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Have you ever wanted to be the controller? Be able to use your body to control what is actually happening on screen? You can now finally do that with Kinect. And more than likely, the first game you play will be Kinect Adventures. Is Kinect Adventures just another lousy pack in game or is it the Kinect game to have?
First off, Kinect support in Kinect Adventures works, it really does. That is by far the biggest thing about the game that will wow you. You’re choosing menu options with your hands, holding no controller. At first, it really does blow your mind a bit.
After the initial mind blowing, you’ll probably hop directly into Adventure mode and begin your adventure. This is where Kinect Adventures quickly loses its luster. Kinect Adventures’ Adventure (I hate the word adventure) mode is comprised of five separate mini-games, which you play repeatedly for about five hours. The mini-games being Rallyball (The game where the ball is bouncing at you and you have to swat it back at targets), 20,000 Leaks (You have to cover up leaks in a tank), Space Pop (You float in the air and collect Kinect Adventure badges), River Rush (You’re on a raft… and you collect Kinect Adventure badges), and finally, Reflex Ridge (You’re on a moving platform and have to dodge obstacles, while collecting Kinect Adventure badges).
Three of these games (Rallyball, River Rush, and Reflex Ridge) are fairly fun the first time you play them. They make good use of the Kinect and are challenging all at the same time. The other two are just ridiculously unsatisfying. They make good use of the Kinect like the others, showing off how well it tracks you, but all you’re really doing for about 5-10 minutes is sticking your arm/leg out into the air or flapping your arms up and down in Space Pop’s case.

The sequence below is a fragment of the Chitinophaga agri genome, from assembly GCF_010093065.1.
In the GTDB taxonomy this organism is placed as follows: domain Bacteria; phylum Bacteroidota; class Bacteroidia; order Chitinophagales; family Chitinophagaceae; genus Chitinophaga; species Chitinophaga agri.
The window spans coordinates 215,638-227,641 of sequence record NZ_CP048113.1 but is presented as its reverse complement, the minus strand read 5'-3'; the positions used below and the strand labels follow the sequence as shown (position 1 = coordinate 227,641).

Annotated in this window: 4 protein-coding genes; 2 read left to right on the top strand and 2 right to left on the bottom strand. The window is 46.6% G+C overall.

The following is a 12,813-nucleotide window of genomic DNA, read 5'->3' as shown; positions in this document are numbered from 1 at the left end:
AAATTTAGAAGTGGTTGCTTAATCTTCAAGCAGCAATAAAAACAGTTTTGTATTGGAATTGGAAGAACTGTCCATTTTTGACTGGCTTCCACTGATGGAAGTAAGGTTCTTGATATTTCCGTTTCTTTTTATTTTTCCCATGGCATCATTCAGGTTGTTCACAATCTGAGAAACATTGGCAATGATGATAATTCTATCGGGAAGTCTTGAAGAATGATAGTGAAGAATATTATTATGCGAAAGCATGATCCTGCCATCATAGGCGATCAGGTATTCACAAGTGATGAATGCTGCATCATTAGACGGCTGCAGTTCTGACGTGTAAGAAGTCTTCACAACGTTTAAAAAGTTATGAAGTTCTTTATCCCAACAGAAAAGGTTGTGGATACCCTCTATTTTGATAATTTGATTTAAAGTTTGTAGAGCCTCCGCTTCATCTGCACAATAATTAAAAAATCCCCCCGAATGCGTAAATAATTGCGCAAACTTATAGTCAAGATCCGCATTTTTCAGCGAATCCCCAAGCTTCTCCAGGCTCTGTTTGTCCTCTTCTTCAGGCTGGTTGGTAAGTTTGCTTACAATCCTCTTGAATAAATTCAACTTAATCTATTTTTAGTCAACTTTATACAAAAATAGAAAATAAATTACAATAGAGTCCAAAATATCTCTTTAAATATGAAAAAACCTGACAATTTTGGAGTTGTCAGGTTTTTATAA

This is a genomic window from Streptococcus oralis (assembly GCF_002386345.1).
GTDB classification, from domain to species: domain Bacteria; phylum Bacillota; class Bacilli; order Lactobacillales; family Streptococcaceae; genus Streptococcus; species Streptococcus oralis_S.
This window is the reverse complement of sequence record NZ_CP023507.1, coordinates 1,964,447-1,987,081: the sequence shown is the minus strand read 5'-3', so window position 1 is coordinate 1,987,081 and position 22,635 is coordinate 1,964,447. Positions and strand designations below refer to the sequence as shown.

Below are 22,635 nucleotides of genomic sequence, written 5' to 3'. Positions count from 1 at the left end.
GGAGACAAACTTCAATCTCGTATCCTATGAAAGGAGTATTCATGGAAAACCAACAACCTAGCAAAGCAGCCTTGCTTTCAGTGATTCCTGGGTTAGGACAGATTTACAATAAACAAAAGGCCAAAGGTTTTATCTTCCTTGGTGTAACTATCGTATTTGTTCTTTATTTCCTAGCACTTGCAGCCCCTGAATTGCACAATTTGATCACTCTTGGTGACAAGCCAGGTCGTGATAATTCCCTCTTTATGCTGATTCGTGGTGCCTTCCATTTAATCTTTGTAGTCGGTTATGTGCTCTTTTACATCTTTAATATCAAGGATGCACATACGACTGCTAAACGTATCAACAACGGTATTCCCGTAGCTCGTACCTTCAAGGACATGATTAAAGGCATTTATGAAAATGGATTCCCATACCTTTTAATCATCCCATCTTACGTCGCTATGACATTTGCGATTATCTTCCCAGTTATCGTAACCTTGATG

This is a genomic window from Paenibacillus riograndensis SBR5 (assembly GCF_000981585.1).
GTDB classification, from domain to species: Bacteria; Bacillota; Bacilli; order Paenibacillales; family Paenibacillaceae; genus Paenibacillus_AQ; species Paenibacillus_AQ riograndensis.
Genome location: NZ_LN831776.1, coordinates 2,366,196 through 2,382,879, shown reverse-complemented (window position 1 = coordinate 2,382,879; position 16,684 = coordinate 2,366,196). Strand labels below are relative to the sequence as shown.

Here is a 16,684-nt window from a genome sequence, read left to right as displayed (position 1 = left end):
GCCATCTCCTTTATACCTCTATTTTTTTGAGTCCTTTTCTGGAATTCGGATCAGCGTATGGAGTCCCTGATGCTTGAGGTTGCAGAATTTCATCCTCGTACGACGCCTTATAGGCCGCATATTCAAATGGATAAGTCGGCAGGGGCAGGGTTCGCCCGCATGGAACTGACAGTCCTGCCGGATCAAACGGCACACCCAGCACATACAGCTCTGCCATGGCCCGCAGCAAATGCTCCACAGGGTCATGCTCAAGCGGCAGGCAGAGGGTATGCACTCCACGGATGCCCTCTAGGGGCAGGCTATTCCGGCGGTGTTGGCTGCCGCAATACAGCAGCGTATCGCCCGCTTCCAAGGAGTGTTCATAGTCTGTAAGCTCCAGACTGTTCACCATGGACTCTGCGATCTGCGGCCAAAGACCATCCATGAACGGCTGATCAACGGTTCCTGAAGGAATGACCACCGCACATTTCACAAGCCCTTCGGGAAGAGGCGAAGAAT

Once you complete the first level in Adventure mode (entitled basic), you unlock the intermediate adventure mode. Once you unlock it you think “Great! More games for me to play, maybe they’ll be better than some of the others.” Wrong. As a matter of fact, they’re the same games. No matter how much you play Kinect Adventures, you don’t unlock any more mini-games. It’s the same five games throughout your entire time with the game. They try to place interesting variants on the games but fail miserably as it all boils down to ‘do the same thing you’ve done multiple times and then do it again.’ Even with the more fun games like Reflex Bridge, you begin to hate it because you’ve done the same thing about eight times already.
Mutiplayer is more than likely the thing in Kinect Adventures that people will have the most fun with. It, like most of the game, won’t be something you can delve into for hours but it’s fun to play in quick spurts. Unsurprisingly, some of the games are rather boring to play in multiplayer. In particular, 20,000 Leaks. 20,000 Leaks is a rather terrible game in the first place but once you add another player, it gets worse. You’re literally just standing there, placing your hand over a hole. At least in Space Pop there’s some actual competition and skill involved. There’s nothing to 20,000 Leaks but sad boredom.
On your journey through Kinect Adventures, you’ll unlock “Living Statues” which are little statues that you can take control of with both your voice and movement. Unlike the actual games in Kinect Adventures, this is fun to do and just plain hilarious at times. The voice reorganization doesn’t seem to be able to track the deepness of your voice so well but that only makes it funnier. There are 11 Living Statues to collect throughout the game and almost all of them have a certain, undeniable charm that I loved.
Kinect Adventures also randomly takes photos of you while you play, similar to every other Kinect game. These photos are nothing special and are mostly just pictures of the player not having fun.
Menus seem to be something that will be very important in any Kinect game. Like other Kinect games, you control these menus by moving your hand over the thing you want to select and then hold it there for a few seconds. This isn’t nothing game breaking but it further proves that it’s going to be near impossible to do menus in a Kinect game and have them work quickly and not be annoying in some shape or form.
It seems like Microsoft made five separate tech demos for Kinect then after making them said to each other “Well why don’t we just throw it into a game and sell it with Kinect?” Because that is all Kinect Adventures is, five mini-games thrown into a full game and given tons of fluff to make it seem like a full product, when in actuality, you can purchase better things off of Xbox Live Arcade for ten dollars.